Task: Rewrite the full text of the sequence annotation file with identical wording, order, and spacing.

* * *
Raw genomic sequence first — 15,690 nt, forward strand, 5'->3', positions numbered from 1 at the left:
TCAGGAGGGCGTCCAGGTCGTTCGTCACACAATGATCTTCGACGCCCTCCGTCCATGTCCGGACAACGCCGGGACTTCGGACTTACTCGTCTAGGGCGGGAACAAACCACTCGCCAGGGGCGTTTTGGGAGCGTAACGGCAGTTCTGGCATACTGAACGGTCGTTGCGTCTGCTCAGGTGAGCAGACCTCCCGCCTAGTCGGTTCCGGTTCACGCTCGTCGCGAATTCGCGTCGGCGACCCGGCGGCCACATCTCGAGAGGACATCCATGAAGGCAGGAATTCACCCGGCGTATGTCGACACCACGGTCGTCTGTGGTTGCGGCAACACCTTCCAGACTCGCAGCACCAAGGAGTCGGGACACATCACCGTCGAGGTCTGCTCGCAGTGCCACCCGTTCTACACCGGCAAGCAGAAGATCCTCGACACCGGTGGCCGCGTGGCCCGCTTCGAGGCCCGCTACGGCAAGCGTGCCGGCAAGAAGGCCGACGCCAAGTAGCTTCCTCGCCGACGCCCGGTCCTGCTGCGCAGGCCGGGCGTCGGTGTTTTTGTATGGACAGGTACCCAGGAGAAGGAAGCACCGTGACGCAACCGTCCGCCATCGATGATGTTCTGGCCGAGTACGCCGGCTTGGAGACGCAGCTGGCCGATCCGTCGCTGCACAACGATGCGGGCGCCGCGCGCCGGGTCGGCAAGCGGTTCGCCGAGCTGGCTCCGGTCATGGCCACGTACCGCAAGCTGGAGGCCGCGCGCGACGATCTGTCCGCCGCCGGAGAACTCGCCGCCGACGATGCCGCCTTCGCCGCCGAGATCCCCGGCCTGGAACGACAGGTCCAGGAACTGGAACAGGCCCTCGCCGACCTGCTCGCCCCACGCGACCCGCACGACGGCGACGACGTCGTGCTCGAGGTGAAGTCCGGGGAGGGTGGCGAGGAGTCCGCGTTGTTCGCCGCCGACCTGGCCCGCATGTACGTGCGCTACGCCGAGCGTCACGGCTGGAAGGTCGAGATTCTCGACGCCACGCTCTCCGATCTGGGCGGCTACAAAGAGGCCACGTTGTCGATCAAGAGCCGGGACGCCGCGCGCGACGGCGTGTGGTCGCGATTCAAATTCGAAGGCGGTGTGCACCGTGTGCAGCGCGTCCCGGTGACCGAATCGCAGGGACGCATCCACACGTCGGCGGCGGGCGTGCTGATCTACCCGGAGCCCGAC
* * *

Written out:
Raw genomic sequence first — 15,690 nt, forward strand, 5'->3', positions numbered from 1 at the left:
TCAGGAGGGCGTCCAGGTCGTTCGTCACACAATGATCTTCGACGCCCTCCGTCCATGTCCGGACAACGCCGGGACTTCGGACTTACTCGTCTAGGGCGGGAACAAACCACTCGCCAGGGGCGTTTTGGGAGCGTAACGGCAGTTCTGGCATACTGAACGGTCGTTGCGTCTGCTCAGGTGAGCAGACCTCCCGCCTAGTCGGTTCCGGTTCACGCTCGTCGCGAATTCGCGTCGGCGACCCGGCGGCCACATCTCGAGAGGACATCCATGAAGGCAGGAATTCACCCGGCGTATGTCGACACCACGGTCGTCTGTGGTTGCGGCAACACCTTCCAGACTCGCAGCACCAAGGAGTCGGGACACATCACCGTCGAGGTCTGCTCGCAGTGCCACCCGTTCTACACCGGCAAGCAGAAGATCCTCGACACCGGTGGCCGCGTGGCCCGCTTCGAGGCCCGCTACGGCAAGCGTGCCGGCAAGAAGGCCGACGCCAAGTAGCTTCCTCGCCGACGCCCGGTCCTGCTGCGCAGGCCGGGCGTCGGTGTTTTTGTATGGACAGGTACCCAGGAGAAGGAAGCACCGTGACGCAACCGTCCGCCATCGATGATGTTCTGGCCGAGTACGCCGGCTTGGAGACGCAGCTGGCCGATCCGTCGCTGCACAACGATGCGGGCGCCGCGCGCCGGGTCGGCAAGCGGTTCGCCGAGCTGGCTCCGGTCATGGCCACGTACCGCAAGCTGGAGGCCGCGCGCGACGATCTGTCCGCCGCCGGAGAACTCGCCGCCGACGATGCCGCCTTCGCCGCCGAGATCCCCGGCCTGGAACGACAGGTCCAGGAACTGGAACAGGCCCTCGCCGACCTGCTCGCCCCACGCGACCCGCACGACGGCGACGACGTCGTGCTCGAGGTGAAGTCCGGGGAGGGTGGCGAGGAGTCCGCGTTGTTCGCCGCCGACCTGGCCCGCATGTACGTGCGCTACGCCGAGCGTCACGGCTGGAAGGTCGAGATTCTCGACGCCACGCTCTCCGATCTGGGCGGCTACAAAGAGGCCACGTTGTCGATCAAGAGCCGGGACGCCGCGCGCGACGGCGTGTGGTCGCGATTCAAATTCGAAGGCGGTGTGCACCGTGTGCAGCGCGTCCCGGTGACCGAATCGCAGGGACGCATCCACACGTCGGCGGCGGGCGTGCTGATCTACCCGGAGCCCGAC